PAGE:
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Interviews

Talking to an Accredited Beer Sommelier– Ben Richards

Ben Richards talks about his preferences on beer over any other drinks, traits of brewmaster and proceedings of the beer trends.

Ben is an accredited Beer Sommelier and a member of the Guild of British Beer Writers, combining a decade of experience in the on-trade and digital communications to offer specialist beer experiences, tastings and talks. He also has an interest in experimental brewing and has written for a variety of publications, spoken at events and appeared on national television to explain his projects and challenges. In a short Q&A session with the team of London Beer Competition, Ben spoke about his preference for beer over other drinks, qualities of a brewmaster and current happenings of the beer industry.

What according to you defines a brewmaster?

It’s somebody with considerable knowledge and experience of the brewing process, a strong understanding of styles and ingredients, and how they work together to create clean, clear and balanced flavours and aromas in their beer.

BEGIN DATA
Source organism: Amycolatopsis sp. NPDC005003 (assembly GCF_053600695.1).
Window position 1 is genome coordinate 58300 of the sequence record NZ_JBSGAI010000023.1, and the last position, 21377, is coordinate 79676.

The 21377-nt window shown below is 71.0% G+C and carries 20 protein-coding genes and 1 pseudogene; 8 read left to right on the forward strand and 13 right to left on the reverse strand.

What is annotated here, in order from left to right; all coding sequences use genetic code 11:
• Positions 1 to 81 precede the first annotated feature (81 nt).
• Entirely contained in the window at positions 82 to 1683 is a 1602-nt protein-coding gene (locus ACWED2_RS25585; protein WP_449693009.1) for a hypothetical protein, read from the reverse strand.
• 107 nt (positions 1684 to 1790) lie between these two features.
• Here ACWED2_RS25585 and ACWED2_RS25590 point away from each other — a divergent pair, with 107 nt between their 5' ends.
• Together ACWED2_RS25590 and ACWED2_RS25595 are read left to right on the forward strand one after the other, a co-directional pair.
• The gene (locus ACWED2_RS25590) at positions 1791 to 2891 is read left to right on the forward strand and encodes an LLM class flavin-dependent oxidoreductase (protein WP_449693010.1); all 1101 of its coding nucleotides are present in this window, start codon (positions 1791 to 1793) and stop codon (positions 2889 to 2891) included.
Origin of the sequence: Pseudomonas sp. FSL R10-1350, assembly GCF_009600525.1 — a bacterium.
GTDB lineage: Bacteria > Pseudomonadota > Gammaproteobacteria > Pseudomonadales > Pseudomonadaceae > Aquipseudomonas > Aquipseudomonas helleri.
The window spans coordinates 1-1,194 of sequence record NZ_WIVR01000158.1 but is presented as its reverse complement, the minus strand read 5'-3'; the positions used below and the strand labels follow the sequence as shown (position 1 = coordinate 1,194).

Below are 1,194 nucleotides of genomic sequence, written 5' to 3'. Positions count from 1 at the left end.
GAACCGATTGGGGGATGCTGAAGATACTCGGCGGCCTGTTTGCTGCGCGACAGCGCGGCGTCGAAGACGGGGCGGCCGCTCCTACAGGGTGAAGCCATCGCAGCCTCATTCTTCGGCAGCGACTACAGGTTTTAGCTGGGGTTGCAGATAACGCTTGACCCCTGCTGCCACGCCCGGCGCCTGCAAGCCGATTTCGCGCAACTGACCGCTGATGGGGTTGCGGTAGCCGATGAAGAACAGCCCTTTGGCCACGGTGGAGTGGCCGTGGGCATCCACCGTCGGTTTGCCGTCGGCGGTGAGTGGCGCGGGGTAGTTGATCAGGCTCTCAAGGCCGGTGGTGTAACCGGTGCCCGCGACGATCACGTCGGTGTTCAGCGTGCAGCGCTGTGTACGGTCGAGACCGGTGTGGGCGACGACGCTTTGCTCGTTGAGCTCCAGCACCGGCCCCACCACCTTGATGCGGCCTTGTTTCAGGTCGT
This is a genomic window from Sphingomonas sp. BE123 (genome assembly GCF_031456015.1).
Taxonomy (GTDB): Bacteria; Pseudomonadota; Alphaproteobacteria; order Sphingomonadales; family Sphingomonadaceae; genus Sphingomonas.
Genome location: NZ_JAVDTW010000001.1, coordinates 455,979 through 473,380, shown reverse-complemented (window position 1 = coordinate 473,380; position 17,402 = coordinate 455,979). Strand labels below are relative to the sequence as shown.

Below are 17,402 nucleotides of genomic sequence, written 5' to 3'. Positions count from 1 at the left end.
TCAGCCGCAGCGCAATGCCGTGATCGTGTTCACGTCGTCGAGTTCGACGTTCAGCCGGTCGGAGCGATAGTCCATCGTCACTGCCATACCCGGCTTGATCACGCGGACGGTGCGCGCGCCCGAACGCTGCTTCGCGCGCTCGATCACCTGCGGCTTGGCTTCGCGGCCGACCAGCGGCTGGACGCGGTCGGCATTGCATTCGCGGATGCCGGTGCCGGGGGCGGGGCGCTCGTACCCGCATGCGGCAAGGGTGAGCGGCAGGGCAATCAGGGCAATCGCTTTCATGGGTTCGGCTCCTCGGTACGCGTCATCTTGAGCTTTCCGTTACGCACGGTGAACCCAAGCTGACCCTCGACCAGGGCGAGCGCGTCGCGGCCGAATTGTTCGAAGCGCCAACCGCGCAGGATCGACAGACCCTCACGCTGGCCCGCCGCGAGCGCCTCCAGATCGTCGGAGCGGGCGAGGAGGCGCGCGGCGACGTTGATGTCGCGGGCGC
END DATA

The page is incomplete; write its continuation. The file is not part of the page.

What do you prefer - Beers or Beer Cocktails and why?

It has to be beer for me - I think there are so many styles and different ingredients used in brewing around the world that the recent confidence of brewers to adapt and experiment mean beer can be very exciting on its own.

Why beer over any other drink (spirits, wine etc.)?

I think different drinks have their time and place, so whilst I opt for beer generally, I do enjoy a wide range of other drinks. Over the past 10 years, there has been a boom in brewers trying new things, so I think the margins of what we would normally consider being beer have grown hugely in terms of flavours, ingredients, ABV etc, and this has meant that the appeal has increased considerably.

What according to you are the trends in beer these days?

The general preference for hoppier beers is probably here for a long time yet, but I wouldn’t be surprised if we saw a move toward lower alcohol beers in the near future - drinks that try to keep the bold, hoppy flavours that we’ve seen more recently in IPA’s and pale ales but appealing to wider range of drinkers. There’s a chance we may also continue to see smaller brewers’ experiment with different botanicals and non-traditional ingredients as they add to their range.

 

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